Professor Lisa Scullion on how Salford's social policy research is impacting lives across the UK
Research and recommendations provided by Professor of Social Policy, Lisa Scullion into the impact of The Welfare Reform Act 2021 and introduction of Universal Credit on marginalised populations - including military veterans, migrants and disabled people - have informed debate and achieved demonstrable policy and practice influence at national and international level.
Specifically, recommendations directly influenced responses from the UK Government and devolved administrations as well as the Organisation for Economic Cooperation and Development (OECD) to the implementation of social security. This resulted in a reduction in the waiting period for UC first payment, from over six weeks to five weeks, the introduction of a benefit sanctions warning pilot and a £5,000,000 UK Government investment to enhance its Armed Forces Champions network. Salford’s research also informed the development of the UK’s first ever Veterans’ Strategy and Ministry of Defence Holistic Transition Policy.
To mark REF2021 we speak to Lisa on the impact of her research and how it is changing lives for the better across the UK.
Your research focuses on social security reforms and the impact they have on marginalised populations. Why did you feel more research needed to be done in this area?
The Welfare Reform Act 2012 and subsequent introduction of Universal Credit is widely recognised as the most fundamental reform of the social security benefits system since its inception. At full scale, Universal Credit will serve approximately 7,000,000 people in the UK. It is also recognised that the welfare reforms of the last decade have disproportionately impacted on some of the most vulnerable members of society. Given the large number of people it covers, and the complex needs that some of those accessing the system may have, it is vital to ensure that we evidence the experiences of these reforms through in-depth research.
What were the main changes that took place as a result of your research, and who were the main beneficiaries?
At Salford, we have had an instrumental role in two significant projects that have directly impacted on social security policy and practice. The first is a project called Welfare Conditionality: Sanctions, Support and Behaviour Change. This was an innovative five-year study that explored people’s experiences of navigating the welfare system over time. It was the largest ever project of its kind, with over a thousand in-depth interviews carried out with people from a range of backgrounds.
Overall, the project generated 331 engagement activities, 166 publications, and 94 influences on policy and practice, including influencing changes to the use of benefits sanction, and changes to the implementation of Universal Credit. Within that project, I had a specific focus on the experiences on vulnerable and marginalised groups within this system.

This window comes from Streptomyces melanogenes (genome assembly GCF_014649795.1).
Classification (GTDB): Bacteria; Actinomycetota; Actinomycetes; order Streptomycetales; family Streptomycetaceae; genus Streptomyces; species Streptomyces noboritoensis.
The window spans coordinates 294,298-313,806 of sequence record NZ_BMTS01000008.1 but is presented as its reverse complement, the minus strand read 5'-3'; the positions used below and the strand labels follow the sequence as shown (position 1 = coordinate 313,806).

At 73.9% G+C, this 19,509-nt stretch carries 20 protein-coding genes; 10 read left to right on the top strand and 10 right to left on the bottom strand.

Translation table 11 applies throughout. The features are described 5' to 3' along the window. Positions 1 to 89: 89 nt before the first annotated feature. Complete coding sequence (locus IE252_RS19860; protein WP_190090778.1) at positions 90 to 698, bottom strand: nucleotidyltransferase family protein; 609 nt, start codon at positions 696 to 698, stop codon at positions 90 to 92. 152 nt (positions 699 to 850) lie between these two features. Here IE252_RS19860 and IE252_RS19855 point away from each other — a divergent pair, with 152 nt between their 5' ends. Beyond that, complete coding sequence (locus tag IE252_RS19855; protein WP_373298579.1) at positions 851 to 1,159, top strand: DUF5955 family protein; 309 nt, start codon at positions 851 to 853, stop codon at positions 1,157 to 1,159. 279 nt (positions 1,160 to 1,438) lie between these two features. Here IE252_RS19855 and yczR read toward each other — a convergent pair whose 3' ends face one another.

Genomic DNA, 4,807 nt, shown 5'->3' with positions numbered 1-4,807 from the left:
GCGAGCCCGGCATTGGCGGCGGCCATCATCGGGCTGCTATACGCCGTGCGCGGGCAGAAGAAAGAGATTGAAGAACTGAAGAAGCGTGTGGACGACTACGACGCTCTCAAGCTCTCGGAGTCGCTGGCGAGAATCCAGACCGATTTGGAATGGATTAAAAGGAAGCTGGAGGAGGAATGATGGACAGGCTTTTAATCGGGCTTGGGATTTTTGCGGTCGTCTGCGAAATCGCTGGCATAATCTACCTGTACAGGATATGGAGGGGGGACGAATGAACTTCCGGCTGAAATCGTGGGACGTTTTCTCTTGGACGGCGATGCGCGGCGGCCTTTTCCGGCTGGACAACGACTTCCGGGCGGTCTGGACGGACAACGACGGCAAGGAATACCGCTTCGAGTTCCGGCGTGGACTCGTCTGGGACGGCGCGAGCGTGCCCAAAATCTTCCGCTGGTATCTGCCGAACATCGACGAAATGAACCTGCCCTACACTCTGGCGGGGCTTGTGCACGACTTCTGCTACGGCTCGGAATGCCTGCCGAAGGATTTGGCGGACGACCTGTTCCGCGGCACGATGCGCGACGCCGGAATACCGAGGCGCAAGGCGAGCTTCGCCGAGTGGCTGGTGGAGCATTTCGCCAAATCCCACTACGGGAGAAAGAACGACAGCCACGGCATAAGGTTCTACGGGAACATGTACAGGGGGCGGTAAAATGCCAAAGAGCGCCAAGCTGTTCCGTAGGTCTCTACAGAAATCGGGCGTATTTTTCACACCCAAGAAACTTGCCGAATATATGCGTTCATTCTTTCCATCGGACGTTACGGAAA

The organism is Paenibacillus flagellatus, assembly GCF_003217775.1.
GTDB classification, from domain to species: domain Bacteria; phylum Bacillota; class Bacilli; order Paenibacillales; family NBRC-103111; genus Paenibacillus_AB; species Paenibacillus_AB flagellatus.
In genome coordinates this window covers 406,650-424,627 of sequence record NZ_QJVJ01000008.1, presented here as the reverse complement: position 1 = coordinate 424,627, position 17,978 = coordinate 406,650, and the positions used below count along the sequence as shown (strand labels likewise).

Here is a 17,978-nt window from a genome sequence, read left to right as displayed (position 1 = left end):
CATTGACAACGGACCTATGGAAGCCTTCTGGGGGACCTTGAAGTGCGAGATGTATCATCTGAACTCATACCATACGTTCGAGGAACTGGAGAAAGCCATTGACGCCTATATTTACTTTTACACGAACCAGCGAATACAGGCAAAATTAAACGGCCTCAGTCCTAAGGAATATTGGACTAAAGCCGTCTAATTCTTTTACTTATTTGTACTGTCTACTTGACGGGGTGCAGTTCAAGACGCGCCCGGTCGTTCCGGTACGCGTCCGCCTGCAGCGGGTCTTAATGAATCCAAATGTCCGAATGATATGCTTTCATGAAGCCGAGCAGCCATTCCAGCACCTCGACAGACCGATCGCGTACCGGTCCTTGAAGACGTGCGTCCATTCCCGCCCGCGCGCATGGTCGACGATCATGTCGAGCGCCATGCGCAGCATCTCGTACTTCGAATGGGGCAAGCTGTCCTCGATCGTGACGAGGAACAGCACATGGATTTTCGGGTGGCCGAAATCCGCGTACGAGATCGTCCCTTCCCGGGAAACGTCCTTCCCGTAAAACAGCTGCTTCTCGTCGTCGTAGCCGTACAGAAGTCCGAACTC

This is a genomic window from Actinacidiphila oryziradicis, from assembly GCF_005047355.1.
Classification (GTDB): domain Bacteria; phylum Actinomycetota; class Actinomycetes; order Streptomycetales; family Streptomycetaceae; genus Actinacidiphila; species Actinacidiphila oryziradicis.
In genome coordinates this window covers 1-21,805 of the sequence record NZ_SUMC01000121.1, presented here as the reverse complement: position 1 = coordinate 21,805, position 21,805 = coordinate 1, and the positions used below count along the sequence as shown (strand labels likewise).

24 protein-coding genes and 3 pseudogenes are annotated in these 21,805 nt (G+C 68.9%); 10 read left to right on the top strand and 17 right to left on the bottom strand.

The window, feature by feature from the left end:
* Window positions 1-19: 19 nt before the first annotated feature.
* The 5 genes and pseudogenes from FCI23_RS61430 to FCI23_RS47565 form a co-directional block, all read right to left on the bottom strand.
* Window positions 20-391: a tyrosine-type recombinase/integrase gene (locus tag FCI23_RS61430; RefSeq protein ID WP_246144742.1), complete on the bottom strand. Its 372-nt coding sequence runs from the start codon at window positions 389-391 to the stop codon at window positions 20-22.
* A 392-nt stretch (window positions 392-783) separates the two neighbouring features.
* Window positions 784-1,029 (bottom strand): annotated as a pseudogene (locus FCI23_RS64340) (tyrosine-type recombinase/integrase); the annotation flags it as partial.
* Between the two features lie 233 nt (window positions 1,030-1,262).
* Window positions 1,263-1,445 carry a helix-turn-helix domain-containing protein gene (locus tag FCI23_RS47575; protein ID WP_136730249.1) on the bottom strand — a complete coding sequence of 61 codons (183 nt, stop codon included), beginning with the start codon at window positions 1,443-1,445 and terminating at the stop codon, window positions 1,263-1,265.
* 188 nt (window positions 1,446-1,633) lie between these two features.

This focus on ensuring the system responded to those with more complex needs led me to develop the second project, called Sanctions, Support and Service Leavers, which focuses specifically on the experiences of military veterans within the benefits system, and represents the first ever UK research to focus on this issue. Again, the research tracked people’s experiences over time, highlighting some of the challenges that people faced when accessing the benefits system as part of their transition from military to civilian life. The research has been used to support a range of policy and practice changes.
How does it feel to have your research making a real-life impact in the community and, in terms of next steps, do you think there is more that needs to be done on this matter?
I am incredibly proud of the work that we have been leading at Salford and our influence and impact in relation to both social security policy and practice, along with the support provided to military veterans. However, the impact would not be possible without the relationships we have established with the Department for Work and Pensions, the Ministry of Defence and other key stakeholders. Engaging positively with those who are responsible for developing policy and changing practice is absolutely vital for researchers.
Our research focusing on veterans and the benefits system continues, as does our engagement with policy and practice stakeholders. In many ways the findings we presented represented a starting point not an end point, and we want to understand the impact of the changes that have been made. But there is also a bigger piece of work we need to do around how people experience interacting with the benefits system to ensure that they are appropriately supported. I have advocated that the benefits system should be using trauma informed approaches, and this is something that we are now exploring with key stakeholders.
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